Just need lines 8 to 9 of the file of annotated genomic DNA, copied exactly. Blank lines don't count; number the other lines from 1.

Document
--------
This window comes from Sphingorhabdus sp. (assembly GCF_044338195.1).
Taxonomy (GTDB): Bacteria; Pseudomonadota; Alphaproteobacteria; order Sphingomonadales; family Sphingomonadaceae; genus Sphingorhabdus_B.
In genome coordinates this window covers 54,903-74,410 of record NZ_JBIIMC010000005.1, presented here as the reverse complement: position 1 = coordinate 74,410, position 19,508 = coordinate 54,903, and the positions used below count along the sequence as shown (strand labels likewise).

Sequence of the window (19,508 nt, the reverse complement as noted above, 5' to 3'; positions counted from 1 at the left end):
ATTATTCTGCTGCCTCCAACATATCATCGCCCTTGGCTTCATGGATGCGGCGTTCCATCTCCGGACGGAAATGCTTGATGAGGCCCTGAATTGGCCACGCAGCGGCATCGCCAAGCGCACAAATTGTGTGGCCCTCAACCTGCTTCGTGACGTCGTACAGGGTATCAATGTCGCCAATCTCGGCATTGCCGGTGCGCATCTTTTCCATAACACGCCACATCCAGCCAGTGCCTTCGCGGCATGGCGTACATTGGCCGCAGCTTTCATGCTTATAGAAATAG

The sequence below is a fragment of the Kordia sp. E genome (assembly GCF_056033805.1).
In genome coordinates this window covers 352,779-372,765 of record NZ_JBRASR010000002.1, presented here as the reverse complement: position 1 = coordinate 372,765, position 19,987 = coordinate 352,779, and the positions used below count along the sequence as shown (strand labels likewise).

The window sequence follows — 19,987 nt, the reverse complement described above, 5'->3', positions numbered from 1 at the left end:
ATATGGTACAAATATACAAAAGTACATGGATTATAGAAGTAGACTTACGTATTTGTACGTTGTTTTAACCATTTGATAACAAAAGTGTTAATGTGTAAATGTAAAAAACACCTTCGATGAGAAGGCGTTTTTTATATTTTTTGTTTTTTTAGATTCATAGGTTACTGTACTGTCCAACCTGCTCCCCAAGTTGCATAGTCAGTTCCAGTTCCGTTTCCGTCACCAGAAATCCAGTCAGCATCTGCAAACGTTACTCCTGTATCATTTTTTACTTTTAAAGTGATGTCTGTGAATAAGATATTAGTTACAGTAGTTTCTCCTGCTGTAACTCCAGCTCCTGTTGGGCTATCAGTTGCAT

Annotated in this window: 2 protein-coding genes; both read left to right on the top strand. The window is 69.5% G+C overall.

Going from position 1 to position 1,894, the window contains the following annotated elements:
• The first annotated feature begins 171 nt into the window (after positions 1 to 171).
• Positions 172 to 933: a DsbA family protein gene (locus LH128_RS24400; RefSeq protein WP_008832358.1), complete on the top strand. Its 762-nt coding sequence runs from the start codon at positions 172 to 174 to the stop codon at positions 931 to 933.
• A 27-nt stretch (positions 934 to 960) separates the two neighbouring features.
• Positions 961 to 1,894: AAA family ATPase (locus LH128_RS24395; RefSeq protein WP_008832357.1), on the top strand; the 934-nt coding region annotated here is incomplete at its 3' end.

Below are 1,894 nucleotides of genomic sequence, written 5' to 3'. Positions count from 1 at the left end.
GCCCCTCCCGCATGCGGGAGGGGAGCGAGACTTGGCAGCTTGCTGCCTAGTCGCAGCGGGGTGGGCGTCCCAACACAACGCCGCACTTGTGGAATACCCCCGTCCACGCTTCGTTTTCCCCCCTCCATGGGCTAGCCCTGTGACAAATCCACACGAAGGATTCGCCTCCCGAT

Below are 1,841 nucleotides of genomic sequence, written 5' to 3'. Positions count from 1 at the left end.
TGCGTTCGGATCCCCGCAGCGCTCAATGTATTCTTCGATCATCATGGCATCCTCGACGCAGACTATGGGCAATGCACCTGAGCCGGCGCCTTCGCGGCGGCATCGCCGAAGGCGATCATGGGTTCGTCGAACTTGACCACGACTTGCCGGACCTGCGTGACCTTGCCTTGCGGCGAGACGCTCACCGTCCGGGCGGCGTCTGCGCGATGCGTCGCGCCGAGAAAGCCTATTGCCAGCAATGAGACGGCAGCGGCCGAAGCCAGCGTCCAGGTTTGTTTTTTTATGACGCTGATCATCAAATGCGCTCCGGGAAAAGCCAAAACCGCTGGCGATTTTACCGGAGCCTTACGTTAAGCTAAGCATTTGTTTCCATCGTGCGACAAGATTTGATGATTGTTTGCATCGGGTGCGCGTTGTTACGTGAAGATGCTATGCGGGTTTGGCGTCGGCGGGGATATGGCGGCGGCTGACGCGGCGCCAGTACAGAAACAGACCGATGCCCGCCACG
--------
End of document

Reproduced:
The window sequence follows — 19,987 nt, the reverse complement described above, 5'->3', positions numbered from 1 at the left end:
ATATGGTACAAATATACAAAAGTACATGGATTATAGAAGTAGACTTACGTATTTGTACGTTGTTTTAACCATTTGATAACAAAAGTGTTAATGTGTAAATGTAAAAAACACCTTCGATGAGAAGGCGTTTTTTATATTTTTTGTTTTTTTAGATTCATAGGTTACTGTACTGTCCAACCTGCTCCCCAAGTTGCATAGTCAGTTCCAGTTCCGTTTCCGTCACCAGAAATCCAGTCAGCATCTGCAAACGTTACTCCTGTATCATTTTTTACTTTTAAAGTGATGTCTGTGAATAAGATATTAGTTACAGTAGTTTCTCCTGCTGTAACTCCAGCTCCTGTTGGGCTATCAGTTGCAT